And the good news is that this method works even if you don’t have a lawyer.
Step 1: Review Blank Custody Order/Agreement
Many people who’re new to world of custody disputes don’t even realize that they need to do this step before they head to court. And that’s why a lot of people who try to get agreements end up failing – they’re simply missing this crucial step.
So, the first thing you need to do is go to the court house and see the blank custody forms. They will tell you what areas you should be concerned with when crafting your first custody order/agreement.
You’ll find that this part of the process goes much more smoothly if you apply these tips and tricks:
- Know your schedule and when you are most flexible
- Keep the child’s activities and schooling at the forefront of your mind
- Consider what holidays and traditions matter most to your family
- Make sure your lawyer knows what your most important values are
Once you’ve taken a look at blank agreements and order, and thought about your values, then you can move on to the next step…
Step 2: Make a detailed plan
The next thing you need to do is make a very detailed custody plan. When many people first started their custody case, they made a lot of mistakes. Now that I’ve helped hundreds of others do it, I see a lot of people have a tendency to make the same mistakes. So let me share with you the top mistakes and how to avoid them:
- Not being specific about time, place, and people doing pick-ups and drop-offs
- Not leaving enough flexibility for emergency situations
- Forgetting to consider the child’s age, activities and willingness to travel
- Forgetting to update the plan to include dates that are special to your family.
Most of these common mistakes can be avoided by proper planning. Before deciding on an elaborate custody plan, talk to your attorney about what works and what pitfalls are common to each type of plan.
Step 3: Get to Court early
At this step you’re likely to notice that your previous plans haven’t worked and you are in a crunch situation. The one thing you don’t want to do is panic, or worse yet, violate a custody order. So, what you need to do is get to court quickly. Do not wait until the last minute!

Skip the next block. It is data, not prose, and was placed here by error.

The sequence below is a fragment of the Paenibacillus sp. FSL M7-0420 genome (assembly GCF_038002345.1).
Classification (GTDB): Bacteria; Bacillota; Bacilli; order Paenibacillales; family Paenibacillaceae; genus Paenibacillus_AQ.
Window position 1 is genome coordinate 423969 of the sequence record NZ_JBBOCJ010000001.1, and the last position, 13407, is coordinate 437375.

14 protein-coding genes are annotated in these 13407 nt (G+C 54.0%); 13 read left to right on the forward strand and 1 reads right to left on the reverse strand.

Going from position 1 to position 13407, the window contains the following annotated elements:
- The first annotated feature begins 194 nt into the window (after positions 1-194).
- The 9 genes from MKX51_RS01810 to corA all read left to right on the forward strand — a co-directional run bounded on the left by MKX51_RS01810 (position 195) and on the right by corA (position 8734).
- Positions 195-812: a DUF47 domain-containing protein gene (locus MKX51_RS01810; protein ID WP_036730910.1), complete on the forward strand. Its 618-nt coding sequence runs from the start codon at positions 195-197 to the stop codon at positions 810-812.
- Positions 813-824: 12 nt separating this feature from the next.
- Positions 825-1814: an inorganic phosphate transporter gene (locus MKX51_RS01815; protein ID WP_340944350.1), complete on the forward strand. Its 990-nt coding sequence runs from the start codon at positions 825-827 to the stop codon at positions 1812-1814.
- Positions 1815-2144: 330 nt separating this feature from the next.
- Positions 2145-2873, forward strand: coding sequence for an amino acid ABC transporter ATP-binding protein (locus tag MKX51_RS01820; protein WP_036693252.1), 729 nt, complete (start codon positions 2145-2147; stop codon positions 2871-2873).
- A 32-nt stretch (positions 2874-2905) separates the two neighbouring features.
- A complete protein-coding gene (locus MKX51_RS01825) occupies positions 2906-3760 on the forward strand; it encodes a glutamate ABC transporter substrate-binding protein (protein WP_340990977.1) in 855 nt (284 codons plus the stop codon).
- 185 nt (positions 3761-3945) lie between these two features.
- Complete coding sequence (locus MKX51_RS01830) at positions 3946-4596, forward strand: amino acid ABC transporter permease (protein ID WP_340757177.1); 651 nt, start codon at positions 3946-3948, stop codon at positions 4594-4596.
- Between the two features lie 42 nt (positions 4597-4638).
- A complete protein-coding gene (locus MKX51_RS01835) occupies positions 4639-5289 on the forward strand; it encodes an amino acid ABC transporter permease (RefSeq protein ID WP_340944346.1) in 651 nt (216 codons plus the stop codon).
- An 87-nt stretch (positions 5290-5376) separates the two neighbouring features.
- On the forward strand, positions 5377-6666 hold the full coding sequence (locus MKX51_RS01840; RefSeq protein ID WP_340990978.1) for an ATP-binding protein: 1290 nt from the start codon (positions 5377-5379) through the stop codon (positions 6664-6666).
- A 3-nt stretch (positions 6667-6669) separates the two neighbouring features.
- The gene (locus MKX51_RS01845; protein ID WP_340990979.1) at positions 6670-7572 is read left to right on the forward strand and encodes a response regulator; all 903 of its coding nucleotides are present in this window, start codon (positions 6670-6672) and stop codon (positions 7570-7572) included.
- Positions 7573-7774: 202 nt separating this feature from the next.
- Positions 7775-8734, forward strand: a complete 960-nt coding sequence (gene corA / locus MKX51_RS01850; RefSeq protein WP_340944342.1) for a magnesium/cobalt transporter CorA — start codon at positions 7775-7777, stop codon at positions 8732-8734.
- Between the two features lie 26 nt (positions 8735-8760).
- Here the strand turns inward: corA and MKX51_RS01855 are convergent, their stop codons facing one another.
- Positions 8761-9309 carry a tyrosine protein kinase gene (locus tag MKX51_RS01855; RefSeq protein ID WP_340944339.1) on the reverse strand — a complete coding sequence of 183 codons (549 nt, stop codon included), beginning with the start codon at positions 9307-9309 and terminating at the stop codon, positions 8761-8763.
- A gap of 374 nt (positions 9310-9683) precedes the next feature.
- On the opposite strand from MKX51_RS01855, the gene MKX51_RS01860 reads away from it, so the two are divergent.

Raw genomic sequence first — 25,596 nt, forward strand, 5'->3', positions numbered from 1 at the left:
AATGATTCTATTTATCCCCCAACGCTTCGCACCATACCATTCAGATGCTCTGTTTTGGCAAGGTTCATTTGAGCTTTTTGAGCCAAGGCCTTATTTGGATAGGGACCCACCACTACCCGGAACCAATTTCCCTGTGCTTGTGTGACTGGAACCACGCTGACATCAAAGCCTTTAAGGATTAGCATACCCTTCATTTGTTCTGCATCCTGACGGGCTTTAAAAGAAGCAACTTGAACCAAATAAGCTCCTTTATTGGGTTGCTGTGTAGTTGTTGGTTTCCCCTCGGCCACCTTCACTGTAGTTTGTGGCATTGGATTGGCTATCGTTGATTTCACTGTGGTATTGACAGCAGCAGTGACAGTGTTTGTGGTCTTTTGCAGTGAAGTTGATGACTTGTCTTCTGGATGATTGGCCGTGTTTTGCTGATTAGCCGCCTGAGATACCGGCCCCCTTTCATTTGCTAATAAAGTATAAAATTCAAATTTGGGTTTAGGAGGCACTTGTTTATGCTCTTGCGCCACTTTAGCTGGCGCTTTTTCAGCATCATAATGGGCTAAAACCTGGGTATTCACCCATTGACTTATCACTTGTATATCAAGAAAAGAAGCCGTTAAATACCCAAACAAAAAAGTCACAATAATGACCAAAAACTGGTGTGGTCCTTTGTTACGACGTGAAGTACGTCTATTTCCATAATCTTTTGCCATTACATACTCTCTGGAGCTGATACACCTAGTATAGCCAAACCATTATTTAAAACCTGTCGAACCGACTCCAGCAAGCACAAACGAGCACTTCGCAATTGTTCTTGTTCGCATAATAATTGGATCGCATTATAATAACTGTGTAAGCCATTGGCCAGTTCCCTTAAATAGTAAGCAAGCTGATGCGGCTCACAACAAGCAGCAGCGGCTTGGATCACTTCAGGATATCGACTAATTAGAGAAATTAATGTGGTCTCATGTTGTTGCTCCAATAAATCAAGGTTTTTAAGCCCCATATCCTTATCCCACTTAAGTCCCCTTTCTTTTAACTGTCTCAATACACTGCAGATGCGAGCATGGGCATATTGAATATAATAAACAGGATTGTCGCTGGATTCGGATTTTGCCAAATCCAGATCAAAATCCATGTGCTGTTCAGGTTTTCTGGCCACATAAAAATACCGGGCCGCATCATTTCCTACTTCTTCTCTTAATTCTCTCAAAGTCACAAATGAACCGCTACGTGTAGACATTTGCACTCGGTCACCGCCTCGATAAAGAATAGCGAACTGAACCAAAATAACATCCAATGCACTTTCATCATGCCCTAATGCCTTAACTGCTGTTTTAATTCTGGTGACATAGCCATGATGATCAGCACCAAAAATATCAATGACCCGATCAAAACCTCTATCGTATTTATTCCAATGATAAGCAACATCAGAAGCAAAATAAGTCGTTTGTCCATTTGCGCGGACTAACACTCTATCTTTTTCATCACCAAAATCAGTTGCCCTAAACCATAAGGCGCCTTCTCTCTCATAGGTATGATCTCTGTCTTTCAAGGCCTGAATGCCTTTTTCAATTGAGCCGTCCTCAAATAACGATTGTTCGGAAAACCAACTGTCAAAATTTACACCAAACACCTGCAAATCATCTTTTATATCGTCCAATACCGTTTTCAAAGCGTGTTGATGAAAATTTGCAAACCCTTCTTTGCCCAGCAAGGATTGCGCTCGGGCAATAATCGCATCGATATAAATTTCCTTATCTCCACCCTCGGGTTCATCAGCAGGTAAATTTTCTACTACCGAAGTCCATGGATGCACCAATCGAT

I still remember one time when I was planning to leave work early to bake cookies with my young children. I had pushed through most of my work and planned a leisurely day until I got a frantic call from a client. His ex-wife was threatening to take the kids away before Christmas and he was afraid he would miss his scheduled holiday time. I quickly filed an Emergency Petition and got a date the day before the courts closed for the holidays. After speaking with him, I discovered that this wasn’t a new issue. She had told him of her plans months ago, but he hadn’t agreed. She thought he was being unreasonable denying the kids a trip when he knew months ago. He thought she was being unreasonable planning a trip that interfered with his time. I learned from this, and other cases, that there are some ways to prevent this last minute dash to the courthouse.
- Discuss the Holiday plan with the other parent as soon as possible. Don’t just assume you are all on the same plan.
- If there is a disagreement, put it in writing via letter, text, or e-mail and ask that he/she put their understanding in writing as well.
- Call your lawyer early in the dispute and be prepared to have the lawyer handle it if you can’t make a written agreement quickly. It is not fair, nor is it wise to wait until the last minute. Your children should have some security about where they will spend the holiday.
And there you have it – a simple 3 step method for divorced parents to reduce their holiday stress. Now that you know how to negotiate this thorny issue, there’s just one thing left for you to do: take action.
So get to it, and soon you too will sail through the holiday custody without a care in the world!